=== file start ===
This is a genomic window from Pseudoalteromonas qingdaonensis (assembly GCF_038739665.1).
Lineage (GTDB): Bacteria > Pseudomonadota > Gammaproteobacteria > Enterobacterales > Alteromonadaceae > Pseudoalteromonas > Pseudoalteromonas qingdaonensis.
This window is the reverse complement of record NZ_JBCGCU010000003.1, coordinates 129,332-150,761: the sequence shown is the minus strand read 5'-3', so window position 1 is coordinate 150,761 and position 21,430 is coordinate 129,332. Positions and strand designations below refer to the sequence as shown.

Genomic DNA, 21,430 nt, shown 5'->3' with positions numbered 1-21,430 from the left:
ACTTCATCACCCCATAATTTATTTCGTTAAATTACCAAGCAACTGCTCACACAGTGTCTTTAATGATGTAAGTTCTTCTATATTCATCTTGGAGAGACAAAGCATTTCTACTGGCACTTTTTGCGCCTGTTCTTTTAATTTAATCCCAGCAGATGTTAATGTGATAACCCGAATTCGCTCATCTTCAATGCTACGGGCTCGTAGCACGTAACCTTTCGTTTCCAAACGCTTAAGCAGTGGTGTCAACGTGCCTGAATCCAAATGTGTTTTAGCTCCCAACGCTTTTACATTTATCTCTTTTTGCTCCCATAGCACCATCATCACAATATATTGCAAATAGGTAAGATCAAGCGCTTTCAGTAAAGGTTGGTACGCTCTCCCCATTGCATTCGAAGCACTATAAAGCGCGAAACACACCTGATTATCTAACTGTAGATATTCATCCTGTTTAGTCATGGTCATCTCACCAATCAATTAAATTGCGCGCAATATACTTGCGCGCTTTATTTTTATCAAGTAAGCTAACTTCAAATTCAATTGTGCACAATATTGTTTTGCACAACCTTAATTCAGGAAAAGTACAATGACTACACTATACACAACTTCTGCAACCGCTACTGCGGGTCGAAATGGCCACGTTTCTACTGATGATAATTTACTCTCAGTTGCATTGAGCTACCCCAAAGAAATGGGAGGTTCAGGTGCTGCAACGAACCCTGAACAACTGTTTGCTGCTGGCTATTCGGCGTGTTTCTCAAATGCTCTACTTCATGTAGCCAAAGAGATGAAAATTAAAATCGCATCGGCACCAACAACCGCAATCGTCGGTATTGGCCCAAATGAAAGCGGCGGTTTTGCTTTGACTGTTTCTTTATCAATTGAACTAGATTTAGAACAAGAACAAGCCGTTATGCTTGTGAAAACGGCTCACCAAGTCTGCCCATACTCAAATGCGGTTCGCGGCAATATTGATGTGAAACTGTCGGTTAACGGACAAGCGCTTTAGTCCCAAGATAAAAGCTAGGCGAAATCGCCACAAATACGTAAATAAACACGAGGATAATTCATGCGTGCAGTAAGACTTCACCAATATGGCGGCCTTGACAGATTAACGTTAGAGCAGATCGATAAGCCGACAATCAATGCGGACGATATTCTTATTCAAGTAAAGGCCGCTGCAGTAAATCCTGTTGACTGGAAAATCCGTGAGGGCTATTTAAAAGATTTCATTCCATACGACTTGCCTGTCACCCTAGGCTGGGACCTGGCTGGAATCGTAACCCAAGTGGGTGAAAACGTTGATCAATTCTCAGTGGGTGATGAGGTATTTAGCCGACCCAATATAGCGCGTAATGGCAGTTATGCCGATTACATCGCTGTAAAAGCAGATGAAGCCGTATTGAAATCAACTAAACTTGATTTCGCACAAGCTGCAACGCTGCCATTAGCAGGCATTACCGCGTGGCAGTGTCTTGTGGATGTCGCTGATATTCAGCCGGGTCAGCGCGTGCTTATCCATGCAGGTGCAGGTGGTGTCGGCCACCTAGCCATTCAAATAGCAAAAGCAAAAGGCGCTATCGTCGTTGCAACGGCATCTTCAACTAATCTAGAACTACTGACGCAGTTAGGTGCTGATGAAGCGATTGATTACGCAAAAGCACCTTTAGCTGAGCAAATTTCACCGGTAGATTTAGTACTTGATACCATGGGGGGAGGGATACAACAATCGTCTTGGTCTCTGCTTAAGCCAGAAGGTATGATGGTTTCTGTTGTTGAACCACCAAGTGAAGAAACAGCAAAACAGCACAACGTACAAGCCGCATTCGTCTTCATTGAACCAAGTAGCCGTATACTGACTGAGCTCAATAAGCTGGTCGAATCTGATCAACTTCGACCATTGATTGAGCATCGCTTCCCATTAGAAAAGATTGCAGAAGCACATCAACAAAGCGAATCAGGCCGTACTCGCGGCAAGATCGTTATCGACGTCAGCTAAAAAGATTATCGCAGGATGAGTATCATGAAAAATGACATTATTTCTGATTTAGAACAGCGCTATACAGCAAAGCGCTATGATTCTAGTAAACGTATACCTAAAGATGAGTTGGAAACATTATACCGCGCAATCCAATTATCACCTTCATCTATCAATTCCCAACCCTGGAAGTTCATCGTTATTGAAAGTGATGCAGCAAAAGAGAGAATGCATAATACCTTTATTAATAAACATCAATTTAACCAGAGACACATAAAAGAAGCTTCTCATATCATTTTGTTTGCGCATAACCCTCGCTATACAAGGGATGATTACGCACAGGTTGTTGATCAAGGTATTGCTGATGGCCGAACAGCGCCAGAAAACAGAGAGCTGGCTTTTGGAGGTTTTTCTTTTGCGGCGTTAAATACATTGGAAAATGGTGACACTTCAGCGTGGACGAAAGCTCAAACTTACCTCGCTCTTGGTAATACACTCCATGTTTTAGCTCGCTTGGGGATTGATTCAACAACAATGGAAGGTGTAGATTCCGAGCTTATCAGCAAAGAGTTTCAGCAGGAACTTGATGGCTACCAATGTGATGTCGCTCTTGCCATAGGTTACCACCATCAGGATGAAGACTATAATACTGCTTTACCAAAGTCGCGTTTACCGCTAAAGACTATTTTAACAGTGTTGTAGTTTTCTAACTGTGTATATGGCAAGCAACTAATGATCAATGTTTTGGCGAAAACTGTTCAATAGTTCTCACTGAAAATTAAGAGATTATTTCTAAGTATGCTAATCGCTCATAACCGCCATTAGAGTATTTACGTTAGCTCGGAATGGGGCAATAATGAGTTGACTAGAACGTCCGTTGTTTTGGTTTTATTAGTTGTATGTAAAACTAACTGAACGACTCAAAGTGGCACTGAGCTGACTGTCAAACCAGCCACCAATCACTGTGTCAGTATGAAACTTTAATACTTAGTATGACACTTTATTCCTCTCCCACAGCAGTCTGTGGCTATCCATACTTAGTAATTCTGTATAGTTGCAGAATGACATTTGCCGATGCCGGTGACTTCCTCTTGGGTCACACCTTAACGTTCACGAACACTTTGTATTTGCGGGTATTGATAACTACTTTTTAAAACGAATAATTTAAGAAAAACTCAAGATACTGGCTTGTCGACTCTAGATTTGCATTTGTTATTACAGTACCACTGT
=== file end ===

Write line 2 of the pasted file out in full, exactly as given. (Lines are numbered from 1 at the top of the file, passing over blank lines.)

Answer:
Lineage (GTDB): Bacteria > Pseudomonadota > Gammaproteobacteria > Enterobacterales > Alteromonadaceae > Pseudoalteromonas > Pseudoalteromonas qingdaonensis.